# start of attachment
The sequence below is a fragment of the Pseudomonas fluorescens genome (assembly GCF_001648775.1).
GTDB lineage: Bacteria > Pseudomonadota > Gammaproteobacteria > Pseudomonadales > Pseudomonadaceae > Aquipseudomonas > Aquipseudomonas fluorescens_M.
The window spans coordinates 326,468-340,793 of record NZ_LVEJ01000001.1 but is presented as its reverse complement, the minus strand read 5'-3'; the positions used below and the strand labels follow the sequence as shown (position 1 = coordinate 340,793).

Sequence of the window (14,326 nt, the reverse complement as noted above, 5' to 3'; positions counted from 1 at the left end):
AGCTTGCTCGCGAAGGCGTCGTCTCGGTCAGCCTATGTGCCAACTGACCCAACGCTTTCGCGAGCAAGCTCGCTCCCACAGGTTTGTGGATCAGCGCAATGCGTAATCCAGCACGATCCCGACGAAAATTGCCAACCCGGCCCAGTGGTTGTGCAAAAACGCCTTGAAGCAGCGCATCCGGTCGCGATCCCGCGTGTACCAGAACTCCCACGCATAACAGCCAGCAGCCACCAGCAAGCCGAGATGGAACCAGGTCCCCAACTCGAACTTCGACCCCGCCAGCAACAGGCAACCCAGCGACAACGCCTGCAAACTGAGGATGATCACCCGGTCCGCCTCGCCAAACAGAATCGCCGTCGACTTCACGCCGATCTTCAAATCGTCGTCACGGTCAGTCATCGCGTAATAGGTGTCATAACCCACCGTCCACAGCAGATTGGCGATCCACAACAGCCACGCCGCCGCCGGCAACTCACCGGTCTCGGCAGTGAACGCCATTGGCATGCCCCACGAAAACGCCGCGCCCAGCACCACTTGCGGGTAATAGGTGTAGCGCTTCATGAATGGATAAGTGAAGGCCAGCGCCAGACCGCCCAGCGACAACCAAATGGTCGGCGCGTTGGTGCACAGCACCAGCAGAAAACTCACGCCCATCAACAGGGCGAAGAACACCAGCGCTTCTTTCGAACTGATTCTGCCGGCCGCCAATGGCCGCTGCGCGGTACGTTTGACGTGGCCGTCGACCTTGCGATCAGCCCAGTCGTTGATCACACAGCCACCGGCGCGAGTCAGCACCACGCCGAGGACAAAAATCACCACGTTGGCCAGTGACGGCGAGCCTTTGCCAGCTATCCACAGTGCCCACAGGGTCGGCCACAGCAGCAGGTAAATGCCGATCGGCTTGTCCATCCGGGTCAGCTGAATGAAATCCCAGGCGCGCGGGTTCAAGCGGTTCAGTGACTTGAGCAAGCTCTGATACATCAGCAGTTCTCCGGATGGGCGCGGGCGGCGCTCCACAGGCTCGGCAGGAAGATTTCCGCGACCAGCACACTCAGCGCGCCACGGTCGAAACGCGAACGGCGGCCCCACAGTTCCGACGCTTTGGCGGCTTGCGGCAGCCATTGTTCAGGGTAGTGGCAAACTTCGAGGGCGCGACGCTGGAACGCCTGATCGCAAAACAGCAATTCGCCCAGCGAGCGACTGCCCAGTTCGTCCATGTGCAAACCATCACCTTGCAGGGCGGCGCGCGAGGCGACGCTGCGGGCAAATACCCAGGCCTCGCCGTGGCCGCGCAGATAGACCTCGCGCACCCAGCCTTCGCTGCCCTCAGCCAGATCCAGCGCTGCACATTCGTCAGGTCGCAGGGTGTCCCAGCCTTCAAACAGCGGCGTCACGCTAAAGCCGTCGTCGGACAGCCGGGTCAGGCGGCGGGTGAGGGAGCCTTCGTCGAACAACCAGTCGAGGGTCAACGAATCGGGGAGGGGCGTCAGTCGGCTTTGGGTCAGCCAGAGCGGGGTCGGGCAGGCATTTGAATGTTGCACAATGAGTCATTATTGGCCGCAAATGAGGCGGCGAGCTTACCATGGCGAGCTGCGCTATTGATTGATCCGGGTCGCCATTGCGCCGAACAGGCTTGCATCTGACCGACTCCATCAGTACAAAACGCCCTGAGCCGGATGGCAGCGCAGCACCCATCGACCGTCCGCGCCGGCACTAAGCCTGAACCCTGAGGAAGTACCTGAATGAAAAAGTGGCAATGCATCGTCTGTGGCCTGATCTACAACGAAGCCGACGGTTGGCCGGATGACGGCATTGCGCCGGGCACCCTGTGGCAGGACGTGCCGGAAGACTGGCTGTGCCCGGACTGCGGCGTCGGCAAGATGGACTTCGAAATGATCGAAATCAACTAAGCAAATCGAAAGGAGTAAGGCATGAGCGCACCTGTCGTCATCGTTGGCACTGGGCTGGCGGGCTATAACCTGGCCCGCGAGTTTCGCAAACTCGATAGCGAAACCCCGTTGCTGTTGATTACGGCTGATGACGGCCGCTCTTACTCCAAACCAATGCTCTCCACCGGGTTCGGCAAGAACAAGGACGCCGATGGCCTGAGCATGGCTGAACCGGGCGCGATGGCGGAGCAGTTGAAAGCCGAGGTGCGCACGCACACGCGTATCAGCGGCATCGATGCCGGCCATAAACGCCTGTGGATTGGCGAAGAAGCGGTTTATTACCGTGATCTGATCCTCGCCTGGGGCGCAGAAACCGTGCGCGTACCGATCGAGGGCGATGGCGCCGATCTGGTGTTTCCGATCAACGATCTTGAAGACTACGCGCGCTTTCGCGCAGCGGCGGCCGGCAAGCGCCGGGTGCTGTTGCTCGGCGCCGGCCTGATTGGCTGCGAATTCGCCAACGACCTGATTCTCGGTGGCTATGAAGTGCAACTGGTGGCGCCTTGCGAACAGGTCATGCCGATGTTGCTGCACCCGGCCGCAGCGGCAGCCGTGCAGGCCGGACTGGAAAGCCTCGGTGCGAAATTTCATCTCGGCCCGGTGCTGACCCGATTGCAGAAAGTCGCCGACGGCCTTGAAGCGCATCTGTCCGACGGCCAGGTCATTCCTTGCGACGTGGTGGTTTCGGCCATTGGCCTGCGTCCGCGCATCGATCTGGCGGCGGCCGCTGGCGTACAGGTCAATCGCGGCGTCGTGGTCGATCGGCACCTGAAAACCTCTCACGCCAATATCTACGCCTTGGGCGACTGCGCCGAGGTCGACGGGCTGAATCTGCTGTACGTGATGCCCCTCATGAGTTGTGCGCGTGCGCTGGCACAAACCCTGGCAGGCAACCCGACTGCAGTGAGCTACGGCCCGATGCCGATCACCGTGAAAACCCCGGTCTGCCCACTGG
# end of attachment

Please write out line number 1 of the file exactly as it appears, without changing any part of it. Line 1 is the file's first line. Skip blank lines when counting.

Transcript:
The sequence below is a fragment of the Pseudomonas fluorescens genome (assembly GCF_001648775.1).